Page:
Back away from the ledge, Memphis Tiger football fans. There are more important things than winning football games. Or being competitive in football games. Saturday’s unsettling 44-point loss to Arkansas State seems to have established rock bottom for second-year coach Larry Porter’s program. Three particularly ugly numbers jumped out at me. First, the Tigers only gained 82 yards on the ground after rushing for 164 in the opener against Mississippi State. Secondly, the U of M offensive line allowed five sacks (after allowing but two against the Bulldogs). And on the defensive side of the ball, the Tigers allowed more than 600 yards against a team from the Sun Belt Conference.
Instead of pondering inclusion in a BCS league, the Memphis football community needs to establish that the program belongs in the Football Bowl Subdivision (formerly Division I-A). This Saturday should clarify that debate, as Austin Peay — members of the second-tier Football Championship Subdivision — visit the Liberty Bowl. Lose to the Governors, and we’ll redefine rock bottom. But again, there are more important things.
• By sweeping Atlanta over the weekend, the St. Louis Cardinals have their first five-game winning streak of the 2011 season. With 16 games to play, the Cards are tantalizingly close (4.5 games) to the Braves in the race for the National League wild card. Alas, only six of the Cardinals’ remaining games will be at Busch Stadium and four will be played on the road against the mighty Phillies. If the Cardinals were to go 12-4 the rest of the way, the Braves would have to finish 6-9 for St. Louis to reach the playoffs.
If this is the last month we see Albert Pujols in a Cardinal uniform, what a ride it’s been. He’s 11 RBIs and just a few points on his batting average from an unprecedented 11th straight season hitting .300 with 30 homers and 100 runs driven in. But his 2011 season will be remembered for one more number: double plays. Sunday against the Braves, Pujols tied a 38-year-old Cardinal record (held by Ted Simmons) by hitting into his 29th double play. He’s likely to break Miguel Tejada’s National League record (32 in 2008 with Houston) and could challenge the major league record held by Hall of Famer Jim Rice (36 with Boston in 1984). Even when he struggles, Pujols seems to keep good company.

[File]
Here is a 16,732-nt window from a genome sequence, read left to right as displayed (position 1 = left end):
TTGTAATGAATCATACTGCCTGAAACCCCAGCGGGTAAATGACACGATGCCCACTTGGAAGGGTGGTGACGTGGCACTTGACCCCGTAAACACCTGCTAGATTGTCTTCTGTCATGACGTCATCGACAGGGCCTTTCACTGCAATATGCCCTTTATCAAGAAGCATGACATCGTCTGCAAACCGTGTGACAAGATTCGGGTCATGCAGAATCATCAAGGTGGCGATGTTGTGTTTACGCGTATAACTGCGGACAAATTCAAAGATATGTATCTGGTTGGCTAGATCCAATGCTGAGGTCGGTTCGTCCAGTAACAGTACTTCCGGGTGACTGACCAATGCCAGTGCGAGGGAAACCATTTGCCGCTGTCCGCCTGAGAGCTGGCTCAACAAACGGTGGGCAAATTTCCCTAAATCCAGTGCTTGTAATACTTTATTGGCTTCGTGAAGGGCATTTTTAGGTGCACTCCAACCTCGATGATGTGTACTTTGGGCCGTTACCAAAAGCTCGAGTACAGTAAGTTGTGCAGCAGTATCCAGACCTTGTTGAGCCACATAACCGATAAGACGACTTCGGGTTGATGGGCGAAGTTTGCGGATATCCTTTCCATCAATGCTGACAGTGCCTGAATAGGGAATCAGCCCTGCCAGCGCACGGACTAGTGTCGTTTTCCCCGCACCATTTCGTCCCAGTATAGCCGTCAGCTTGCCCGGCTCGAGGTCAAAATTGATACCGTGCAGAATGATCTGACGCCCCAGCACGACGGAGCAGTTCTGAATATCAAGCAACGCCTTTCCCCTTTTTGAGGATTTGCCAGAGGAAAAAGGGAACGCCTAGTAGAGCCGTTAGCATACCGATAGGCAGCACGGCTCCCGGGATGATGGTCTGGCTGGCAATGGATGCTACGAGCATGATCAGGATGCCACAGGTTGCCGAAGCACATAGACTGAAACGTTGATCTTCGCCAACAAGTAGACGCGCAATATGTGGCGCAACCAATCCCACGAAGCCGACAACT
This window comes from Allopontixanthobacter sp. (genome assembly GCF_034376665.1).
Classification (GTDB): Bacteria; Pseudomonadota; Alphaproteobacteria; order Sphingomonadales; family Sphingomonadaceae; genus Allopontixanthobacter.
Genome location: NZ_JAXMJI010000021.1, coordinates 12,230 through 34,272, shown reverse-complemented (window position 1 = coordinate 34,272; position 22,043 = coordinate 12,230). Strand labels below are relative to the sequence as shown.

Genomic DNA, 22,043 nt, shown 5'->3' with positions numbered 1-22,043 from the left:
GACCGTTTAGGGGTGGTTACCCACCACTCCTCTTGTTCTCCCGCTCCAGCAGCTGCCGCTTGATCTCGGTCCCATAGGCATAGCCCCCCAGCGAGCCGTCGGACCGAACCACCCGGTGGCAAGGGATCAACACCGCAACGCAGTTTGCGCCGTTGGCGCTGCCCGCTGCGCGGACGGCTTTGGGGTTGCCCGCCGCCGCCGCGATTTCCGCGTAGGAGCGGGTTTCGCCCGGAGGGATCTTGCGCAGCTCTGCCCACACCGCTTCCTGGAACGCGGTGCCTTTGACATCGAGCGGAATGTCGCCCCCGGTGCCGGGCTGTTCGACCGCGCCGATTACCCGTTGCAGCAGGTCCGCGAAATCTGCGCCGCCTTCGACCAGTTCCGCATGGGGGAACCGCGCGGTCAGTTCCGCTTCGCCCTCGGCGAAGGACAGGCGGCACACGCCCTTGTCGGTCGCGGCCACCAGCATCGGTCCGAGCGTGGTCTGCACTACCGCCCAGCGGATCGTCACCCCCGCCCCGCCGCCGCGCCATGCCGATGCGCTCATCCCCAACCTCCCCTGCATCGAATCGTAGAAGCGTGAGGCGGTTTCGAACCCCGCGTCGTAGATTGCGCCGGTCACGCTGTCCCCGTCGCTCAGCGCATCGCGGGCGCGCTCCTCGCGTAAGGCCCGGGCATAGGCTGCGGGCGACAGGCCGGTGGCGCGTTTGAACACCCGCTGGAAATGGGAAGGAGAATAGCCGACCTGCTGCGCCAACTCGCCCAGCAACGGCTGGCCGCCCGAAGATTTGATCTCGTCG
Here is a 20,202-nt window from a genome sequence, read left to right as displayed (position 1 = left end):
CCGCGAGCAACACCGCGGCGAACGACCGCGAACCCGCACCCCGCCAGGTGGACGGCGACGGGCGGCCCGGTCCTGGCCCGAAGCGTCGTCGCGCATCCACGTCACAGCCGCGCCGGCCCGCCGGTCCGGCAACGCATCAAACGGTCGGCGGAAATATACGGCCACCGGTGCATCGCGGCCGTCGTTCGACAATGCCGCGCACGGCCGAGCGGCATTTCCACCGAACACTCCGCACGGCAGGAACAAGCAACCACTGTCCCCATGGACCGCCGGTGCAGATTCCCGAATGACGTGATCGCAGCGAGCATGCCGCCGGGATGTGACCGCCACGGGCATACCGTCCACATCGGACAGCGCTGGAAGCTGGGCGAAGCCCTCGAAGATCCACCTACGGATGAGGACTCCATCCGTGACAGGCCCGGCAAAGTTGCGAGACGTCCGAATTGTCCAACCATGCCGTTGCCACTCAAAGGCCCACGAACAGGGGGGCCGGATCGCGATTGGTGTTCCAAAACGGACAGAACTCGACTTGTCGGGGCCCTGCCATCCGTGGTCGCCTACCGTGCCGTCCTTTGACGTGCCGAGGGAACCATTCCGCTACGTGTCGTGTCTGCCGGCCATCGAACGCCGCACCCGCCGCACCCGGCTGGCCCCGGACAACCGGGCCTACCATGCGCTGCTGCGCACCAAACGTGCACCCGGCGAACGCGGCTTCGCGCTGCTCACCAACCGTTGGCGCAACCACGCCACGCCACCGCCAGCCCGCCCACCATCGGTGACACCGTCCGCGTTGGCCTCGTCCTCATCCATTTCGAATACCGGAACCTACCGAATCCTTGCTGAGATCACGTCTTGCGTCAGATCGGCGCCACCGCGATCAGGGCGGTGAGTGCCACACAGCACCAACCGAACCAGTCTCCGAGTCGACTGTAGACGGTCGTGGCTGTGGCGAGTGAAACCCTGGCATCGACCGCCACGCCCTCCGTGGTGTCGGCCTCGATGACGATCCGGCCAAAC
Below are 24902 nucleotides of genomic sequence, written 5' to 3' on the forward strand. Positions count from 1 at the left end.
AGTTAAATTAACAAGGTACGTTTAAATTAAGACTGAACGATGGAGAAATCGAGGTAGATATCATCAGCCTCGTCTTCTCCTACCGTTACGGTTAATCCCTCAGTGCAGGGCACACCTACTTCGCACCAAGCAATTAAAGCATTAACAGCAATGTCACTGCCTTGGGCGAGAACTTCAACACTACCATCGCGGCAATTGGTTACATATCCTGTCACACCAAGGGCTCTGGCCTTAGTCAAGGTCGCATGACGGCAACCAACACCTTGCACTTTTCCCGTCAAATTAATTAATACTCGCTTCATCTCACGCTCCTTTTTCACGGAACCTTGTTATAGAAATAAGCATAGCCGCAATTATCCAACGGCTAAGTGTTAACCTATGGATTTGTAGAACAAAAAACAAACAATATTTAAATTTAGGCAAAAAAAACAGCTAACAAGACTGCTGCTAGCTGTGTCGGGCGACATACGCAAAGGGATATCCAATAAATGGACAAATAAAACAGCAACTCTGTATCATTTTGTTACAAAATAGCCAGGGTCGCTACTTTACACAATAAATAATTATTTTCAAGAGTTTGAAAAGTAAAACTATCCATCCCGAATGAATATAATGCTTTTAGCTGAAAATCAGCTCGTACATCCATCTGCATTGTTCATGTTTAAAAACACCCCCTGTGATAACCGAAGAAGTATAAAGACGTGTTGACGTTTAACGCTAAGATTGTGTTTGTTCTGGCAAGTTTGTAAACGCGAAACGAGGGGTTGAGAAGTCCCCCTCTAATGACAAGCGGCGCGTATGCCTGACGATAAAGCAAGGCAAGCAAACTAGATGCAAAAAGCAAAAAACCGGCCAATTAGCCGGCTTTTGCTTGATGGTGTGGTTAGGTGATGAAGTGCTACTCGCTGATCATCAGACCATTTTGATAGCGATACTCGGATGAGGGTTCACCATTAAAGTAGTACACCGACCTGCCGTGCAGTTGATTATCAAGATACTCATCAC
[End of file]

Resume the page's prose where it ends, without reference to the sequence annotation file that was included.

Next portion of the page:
• I love watching Roger Federer play tennis. Especially as his legendary game begins to gradually fade. Too often, the greatest athletes hit a wall late in their careers, beyond which the images get ugly (Willie Mays, Joe Namath, Muhammad Ali, Michael Jordan in a Wizards uniform, to name four). With Federer, he remains so good that only two men on the planet — Rafael Nadal and Novak Djokovic — can consistently beat him. But these days, they consistently beat him. (This is the first year since 2002 that Federer has not won at least one major title.) In Saturday’s semifinal at the U.S. Open, Federer won the first two sets against the top-ranked Djokovic. As recently as two years ago, that would be lights out. (Federer lost in the Wimbledon quarterfinals this year after taking the first two sets from Jo-Wilfried Tsonga.) After Djokovic evened the match at two sets, Federer battled his way to a pair of match points. Lights out, right? Instead, the gradual fade continues. Something tells me Federer won’t let the fade last long.
• It’s time the U.S. Open men’s championship gets moved — permanently — to prime time on Monday night. The NCAA men’s basketball Final Four has proven this to be a pretty decent formula. For the third straight year, the most important tennis match of the year in North America will start while most of us working stiffs are still on the clock. Why isn’t this under the lights, in prime time?
The event — typically played on Sunday afternoon — has long struggled with early-season NFL action. And Monday Night Football isn’t going anywhere. But to play this match during rush hour on the east coast is like holding Oscar night on a Wednesday.
• Tiger football fans looking for a salve until basketball season starts need to make their way to the Mike Rose Soccer Complex and see the Tiger women’s soccer team. I was there last Friday and saw Memphis whip Ole Miss, 3-0, to improve their record to 6-0, the best start in the program’s history. (They’re now 7-0 after beating Charlotte Sunday.) The Tigers’ next five games are on the road, but they return home on Friday, October 7th for the first of four straight home games. Memphis has won four straight Conference USA championships and is ranked firmly in the nation’s Top 20. And consider this: with six goals against Charlotte, they outscored the Tiger football team last weekend.